logic switching means coupled to said delta-sigma modulator means and said first and second capacitors for: (a) charging said first capacitor by drawing a unit charge from said reference voltage source during a first half of the sample period of said +1 discrete value and discharging said first capacitor by drawing a unit charge from the first input terminal of said operational amplifier during a second half of the sample period of said +1 discrete value; (b) discharging said first capacitor during a first half of the sample period of said -1 discrete value and charging the first capacitor by drawing a unit charge from the reference voltage source and injecting the charge to the first input terminal of said operational amplifier during a second half of the sample period of said -1 discrete value; (c) discharging said second capacitor during the first half of the sample period of said +1 discrete value and charging said second capacitor by drawing a unit charge from the reference voltage source and injecting the charge to the second input terminal of said operational amplifier during the second half of the sample period of said +1 discrete value; (d) charging said second capacitor by drawing a unit charge from the reference voltage source during the first half of the sample period of said -1 discrete value and discharging the second capacitor by drawing a unit charge from the second input terminal of said operational amplifier during the second half of the sample period of said -1 discrete value; and (e) causing each of said first and second capacitors to maintain a most recent condition thereof during the sample period of said 0 discrete value.
5. An oversampling digital-to-analog converter as claimed in claim 4, wherein each of said first and second leaky integrators comprises a switched capacitor circuit for discharging the capacitor thereof during the first half of the sample period of either of said +1, -1 or 0 discrete value and charging the capacitor thereof during the second half of the sample period of either of said +1, -1 or 0 discrete value.
6. An oversampling digital-to-analog converter as claimed in claim 4, wherein said logic switching means comprises:
pulse generating means for generating a first pulse sequence having a series of pulses of 50% duty cycles at said oversampling rate and a second pulse sequence having a series of pulses of 50% duty cycles at said oversampling rate, the pulses of the second pulse sequence occurring complementarily to those of the first pulse sequence;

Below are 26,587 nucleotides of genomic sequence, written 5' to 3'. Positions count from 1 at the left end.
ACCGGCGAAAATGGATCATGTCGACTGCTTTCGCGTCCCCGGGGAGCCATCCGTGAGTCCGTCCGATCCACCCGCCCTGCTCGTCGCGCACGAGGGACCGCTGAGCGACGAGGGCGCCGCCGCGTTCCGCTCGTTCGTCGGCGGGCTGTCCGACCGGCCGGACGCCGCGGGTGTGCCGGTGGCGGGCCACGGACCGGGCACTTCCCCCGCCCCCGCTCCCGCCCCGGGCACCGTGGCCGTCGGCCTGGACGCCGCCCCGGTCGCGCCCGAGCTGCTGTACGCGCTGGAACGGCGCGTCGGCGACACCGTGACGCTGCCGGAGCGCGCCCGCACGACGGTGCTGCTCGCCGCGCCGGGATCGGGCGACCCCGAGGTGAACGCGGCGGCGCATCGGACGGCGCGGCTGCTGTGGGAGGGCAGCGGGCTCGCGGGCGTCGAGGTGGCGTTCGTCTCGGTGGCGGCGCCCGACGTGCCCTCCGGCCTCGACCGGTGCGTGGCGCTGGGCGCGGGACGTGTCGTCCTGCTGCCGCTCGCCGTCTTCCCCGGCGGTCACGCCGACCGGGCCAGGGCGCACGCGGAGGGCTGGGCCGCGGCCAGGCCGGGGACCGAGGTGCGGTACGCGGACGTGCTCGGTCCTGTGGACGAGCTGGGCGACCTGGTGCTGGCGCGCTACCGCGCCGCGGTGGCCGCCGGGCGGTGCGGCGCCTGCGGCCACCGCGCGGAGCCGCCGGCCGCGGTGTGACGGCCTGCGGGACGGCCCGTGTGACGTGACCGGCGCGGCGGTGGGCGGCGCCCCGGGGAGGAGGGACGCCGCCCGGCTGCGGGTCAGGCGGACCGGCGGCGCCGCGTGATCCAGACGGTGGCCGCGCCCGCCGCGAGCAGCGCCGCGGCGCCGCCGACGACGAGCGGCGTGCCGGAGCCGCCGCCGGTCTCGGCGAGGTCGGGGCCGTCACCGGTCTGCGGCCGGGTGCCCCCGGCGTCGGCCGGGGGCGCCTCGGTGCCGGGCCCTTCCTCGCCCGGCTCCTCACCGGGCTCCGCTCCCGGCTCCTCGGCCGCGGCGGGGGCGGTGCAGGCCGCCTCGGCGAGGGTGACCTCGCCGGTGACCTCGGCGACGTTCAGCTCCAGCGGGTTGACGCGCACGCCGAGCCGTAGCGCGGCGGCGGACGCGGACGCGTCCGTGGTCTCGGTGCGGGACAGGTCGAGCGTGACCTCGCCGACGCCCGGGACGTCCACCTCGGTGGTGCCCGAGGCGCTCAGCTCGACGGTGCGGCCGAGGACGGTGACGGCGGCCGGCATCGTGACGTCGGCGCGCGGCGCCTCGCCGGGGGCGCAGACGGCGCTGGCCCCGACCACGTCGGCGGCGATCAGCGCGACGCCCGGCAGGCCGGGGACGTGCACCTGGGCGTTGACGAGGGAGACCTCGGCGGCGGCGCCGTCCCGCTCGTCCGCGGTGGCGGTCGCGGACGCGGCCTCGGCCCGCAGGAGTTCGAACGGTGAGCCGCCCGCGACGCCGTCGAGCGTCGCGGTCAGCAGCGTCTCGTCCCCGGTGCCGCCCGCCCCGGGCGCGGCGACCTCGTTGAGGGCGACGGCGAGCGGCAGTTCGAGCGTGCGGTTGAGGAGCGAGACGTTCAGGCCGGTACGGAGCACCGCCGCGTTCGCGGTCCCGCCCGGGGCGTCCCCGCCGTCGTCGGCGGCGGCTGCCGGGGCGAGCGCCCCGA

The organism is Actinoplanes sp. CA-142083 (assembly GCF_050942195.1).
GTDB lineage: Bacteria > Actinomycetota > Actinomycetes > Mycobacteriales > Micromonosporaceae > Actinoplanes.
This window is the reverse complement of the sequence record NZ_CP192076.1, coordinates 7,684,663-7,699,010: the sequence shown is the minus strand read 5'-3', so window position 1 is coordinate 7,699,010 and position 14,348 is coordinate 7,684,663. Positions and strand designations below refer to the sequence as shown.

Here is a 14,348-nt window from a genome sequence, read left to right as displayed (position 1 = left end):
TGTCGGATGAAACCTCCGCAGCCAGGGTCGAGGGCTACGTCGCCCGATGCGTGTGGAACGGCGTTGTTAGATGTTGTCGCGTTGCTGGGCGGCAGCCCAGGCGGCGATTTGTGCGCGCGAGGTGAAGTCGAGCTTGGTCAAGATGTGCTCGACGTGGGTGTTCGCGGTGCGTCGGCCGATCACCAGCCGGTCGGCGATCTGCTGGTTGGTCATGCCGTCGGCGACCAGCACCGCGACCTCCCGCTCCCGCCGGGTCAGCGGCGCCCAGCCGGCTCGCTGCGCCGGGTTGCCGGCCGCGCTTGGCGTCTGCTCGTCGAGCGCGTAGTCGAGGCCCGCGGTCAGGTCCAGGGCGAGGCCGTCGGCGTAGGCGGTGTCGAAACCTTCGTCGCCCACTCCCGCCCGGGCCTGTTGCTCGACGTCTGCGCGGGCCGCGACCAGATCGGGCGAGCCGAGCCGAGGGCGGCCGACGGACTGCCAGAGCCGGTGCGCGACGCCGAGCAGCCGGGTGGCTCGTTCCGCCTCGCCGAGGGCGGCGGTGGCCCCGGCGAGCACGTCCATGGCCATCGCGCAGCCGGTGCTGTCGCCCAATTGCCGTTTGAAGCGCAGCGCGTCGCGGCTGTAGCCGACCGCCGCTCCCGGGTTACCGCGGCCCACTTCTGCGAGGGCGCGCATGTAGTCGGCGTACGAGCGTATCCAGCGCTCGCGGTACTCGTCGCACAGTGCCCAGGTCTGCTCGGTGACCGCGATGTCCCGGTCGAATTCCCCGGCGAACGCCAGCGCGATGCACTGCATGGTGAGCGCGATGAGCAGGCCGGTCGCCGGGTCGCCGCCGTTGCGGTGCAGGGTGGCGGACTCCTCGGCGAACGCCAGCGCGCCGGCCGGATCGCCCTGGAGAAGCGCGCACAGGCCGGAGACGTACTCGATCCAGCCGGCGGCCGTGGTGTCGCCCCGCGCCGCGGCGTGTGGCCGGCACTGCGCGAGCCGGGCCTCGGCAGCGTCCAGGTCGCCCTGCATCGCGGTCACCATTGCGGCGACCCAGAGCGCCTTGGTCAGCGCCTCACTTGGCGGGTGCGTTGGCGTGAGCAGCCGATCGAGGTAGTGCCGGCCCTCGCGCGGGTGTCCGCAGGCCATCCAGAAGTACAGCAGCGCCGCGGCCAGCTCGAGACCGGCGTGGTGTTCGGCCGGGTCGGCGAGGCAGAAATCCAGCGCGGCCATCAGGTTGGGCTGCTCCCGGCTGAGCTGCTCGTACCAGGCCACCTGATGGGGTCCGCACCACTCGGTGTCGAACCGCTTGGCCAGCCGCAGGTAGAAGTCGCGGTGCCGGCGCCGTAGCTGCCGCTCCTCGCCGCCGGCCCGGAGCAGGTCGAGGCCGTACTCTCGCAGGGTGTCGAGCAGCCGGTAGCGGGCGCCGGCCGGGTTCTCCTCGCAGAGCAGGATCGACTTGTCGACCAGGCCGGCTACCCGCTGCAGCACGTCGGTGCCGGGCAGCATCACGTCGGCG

gate means for selecting one of the pulses of the first pulse sequence in response to the +1 discrete value and selecting one of the pulses of the second pulse sequence in response to the -1 discrete value; and
bistable means for generating an output signal at one of first and second discrete values depending on the binary level of an output signal from the gate means;
first switch means for coupling one end of said first capacitor to said reference voltage source in response to the first discrete value of the output signal of said bistable means and coupling said one end of the first capacitor to ground in response to the second discrete value of the output signal of said bistable means;
second switch means for coupling the other end of said first capacitor to ground in response to said first pulse sequence and coupling said other end of the first capacitor to the first input terminal of said balanced operational amplifier in response to the second pulse sequence;
third switch means for coupling one end of said second capacitor to ground in response to the first discrete value of the output signal of said bistable means and coupling said one end of the second capacitor to said reference voltage source in response to the second discrete value of the output signal of said bistable means; and
fourth switch means for coupling the other end of said second capacitor to ground in response to said first pulse sequence and coupling said other end of the second capacitor to the second input terminal of said balanced operational amplifier in response to the second pulse sequence.
7. An oversampling digital-to-analog converter comprising:
oversampling means for oversampling a digital signal to produce an oversampled digital signal;
delta-sigma modulator means for quantizing said oversampled digital signal into one of discrete values of +1, 0 and -1;
a balanced operational amplifier having first and second input terminals and first and second output terminals;
a first leaky integrator coupled between the first input terminal and first output terminal of the balanced operational amplifier and a second leaky integrator coupled between the second input terminal and second output terminal of the balanced operational amplifier;
first and second capacitors;
a reference voltage source; and
logic switching means coupled to said delta-sigma modulator means and said first and second capacitors for: (a) charging said first capacitor by drawing a unit charge from said reference voltage source during a first half of the sample period of said +1 discrete value and discharging said first capacitor by injecting a unit charge to the first input terminal of said operational amplifier during a second half of the sample period of said +1 discrete value; (b) discharging said first capacitor during a first half of the sample period of said -1 discrete value and charging the first capacitor by drawing a unit charge from the reference voltage source and injecting the charge to the second input terminal of said operational amplifier during a second half of the sample period of said -1 discrete value; (c) discharging said second capacitor during the first half of the sample period of said +1 discrete value and charging said second capacitor by drawing a unit charge from the reference voltage source and injecting the charge to the second input terminal of said operational amplifier during the second half of the sample period of said +1 discrete value; (d) charging said second capacitor by drawing a unit charge from the reference voltage source during the first half of the sample period of said -1 discrete value and discharging the second capacitor by drawing a unit charge from the first input terminal of said operational amplifier during the second half of the sample period of said -1 discrete value; and (e) causing each of said first and second capacitors to maintain a most recent condition thereof during the sample period of said 0 discrete value.